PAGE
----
"There is no experience from which you can't learn something ... And the purpose of life, after all, is to live it, to taste experience to the utmost, to reach out eagerly and without fear for newer and richer experience. You can do that only if you have curiosity, an unquenchable spirit of adventure. The experience can have meaning only if you understand it. You can understand it only if you have arrived at some knowledge of yourself, a knowledge based on a deliberately and usually painfully acquired self-discipline, which teaches you to cast out fear and frees you for the fullest experience for the adventure of life."

Eleanor Roosevelt, in Blanche Wiesen Cook, Eleanor Roosevelt: 1884-1932, vol. 1 (1993)

New Quoatation

"It takes as much energy to wish as it does to plan."

Eleanor Roosevelt

New Quoatation

"I believe that anyone can conquer fear by doing the things he fears to do, provided he keeps doing them until he gets a record of successful experiences behind him."

Eleanor Roosevelt

New Quoatation

"Most of the work that's done in the world gets done by people who weren't feeling all that well at the time that they did it."

Eleanor Roosevelt

New Quoatation

"If you approach each new person you meet in a spirit of adventure you will find yourself endlessly fascinated by the new channels of thought and experience and personality that you encounter."

Eleanor Roosevelt

New Quoatation

"You have to accept whatever comes, and the only important thing is that you meet it with courage and with the best that you have to give."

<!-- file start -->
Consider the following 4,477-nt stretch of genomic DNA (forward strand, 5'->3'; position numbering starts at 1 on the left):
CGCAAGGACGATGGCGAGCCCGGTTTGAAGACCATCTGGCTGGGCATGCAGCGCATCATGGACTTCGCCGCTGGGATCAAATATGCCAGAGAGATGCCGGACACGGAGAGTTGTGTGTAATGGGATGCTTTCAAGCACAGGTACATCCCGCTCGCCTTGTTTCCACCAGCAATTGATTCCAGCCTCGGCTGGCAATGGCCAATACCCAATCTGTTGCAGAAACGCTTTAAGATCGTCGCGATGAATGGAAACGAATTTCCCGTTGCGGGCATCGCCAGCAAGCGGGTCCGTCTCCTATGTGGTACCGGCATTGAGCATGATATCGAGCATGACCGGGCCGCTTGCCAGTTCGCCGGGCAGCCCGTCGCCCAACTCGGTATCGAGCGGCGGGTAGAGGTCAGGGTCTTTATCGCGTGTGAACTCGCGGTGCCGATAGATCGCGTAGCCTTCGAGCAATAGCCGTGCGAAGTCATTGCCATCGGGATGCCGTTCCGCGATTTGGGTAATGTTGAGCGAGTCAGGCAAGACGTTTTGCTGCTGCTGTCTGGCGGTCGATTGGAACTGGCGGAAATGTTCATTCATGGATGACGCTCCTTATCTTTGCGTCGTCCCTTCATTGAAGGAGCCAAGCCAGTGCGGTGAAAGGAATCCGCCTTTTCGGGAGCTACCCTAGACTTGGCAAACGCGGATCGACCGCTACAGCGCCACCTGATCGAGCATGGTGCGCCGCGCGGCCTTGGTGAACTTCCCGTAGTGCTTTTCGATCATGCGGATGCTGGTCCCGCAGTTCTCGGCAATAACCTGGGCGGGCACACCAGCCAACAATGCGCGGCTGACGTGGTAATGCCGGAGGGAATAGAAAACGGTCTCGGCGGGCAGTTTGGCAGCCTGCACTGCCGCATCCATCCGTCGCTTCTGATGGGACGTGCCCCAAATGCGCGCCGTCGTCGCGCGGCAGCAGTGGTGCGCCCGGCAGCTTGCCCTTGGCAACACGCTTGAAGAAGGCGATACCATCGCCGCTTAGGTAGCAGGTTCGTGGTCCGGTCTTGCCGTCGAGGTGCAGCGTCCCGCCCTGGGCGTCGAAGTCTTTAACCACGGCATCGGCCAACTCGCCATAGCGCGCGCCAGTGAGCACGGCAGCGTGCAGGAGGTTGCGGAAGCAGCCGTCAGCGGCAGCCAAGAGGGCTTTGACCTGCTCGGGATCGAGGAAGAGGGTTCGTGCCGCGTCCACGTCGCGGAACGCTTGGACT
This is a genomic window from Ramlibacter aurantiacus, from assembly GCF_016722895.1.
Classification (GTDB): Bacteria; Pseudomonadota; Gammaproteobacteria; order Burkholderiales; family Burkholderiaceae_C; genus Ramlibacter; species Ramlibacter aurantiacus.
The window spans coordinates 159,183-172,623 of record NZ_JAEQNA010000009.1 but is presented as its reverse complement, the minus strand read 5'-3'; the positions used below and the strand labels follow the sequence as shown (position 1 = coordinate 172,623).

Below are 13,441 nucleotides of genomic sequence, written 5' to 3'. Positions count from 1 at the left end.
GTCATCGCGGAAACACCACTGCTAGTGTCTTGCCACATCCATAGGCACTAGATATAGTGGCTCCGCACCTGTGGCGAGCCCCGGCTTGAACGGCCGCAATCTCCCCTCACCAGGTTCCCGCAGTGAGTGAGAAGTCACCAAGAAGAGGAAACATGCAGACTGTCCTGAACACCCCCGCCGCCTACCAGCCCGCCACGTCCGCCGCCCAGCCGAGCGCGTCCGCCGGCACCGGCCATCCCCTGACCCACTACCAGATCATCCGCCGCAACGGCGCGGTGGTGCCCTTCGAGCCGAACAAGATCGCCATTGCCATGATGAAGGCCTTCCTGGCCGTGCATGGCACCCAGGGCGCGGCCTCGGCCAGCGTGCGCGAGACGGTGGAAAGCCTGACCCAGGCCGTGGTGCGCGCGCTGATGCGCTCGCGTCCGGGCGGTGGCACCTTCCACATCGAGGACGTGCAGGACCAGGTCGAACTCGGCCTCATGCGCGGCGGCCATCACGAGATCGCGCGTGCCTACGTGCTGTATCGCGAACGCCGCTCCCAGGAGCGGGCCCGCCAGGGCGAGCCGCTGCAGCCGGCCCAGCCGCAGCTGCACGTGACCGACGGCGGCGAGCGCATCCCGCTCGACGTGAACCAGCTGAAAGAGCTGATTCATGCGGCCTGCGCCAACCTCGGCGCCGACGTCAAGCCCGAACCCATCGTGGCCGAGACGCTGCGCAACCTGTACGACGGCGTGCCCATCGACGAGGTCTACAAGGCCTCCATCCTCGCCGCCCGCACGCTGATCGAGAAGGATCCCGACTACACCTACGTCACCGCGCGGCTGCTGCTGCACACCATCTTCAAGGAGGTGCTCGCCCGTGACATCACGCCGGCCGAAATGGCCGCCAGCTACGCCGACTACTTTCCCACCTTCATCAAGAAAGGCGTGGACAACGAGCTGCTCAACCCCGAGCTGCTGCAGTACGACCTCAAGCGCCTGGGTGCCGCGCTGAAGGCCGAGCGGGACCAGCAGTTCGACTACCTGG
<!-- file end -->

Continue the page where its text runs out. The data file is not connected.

Eleanor Roosevelt

New Quoatation

"The only man who never makes mistakes is the man who never does anything."

Eleanor Roosevelt

New Quoatation

"Nothing we learn in this world is ever wasted."

Eleanor Roosevelt

New Quoatation

"No one from the beginning of time has had security."

Eleanor Roosevelt

New Quoatation

"I say to the young: Do not stop thinking of life as an adventure. You have no security unless you can live bravely, excitingly, imaginatively."

Eleanor Roosevelt

New Quoatation

"Remember always that you have not only the right to be an individual, you have an obligation to be one. You cannot make any useful contribution in life unless you do this. "

Eleanor Roosevelt

New Quoatation

"Every time you meet a situation, though you think at the time it is an impossibility and you go through the torture of the damned, once you have met it and lived through it, you find that forever after you are freer than you were before."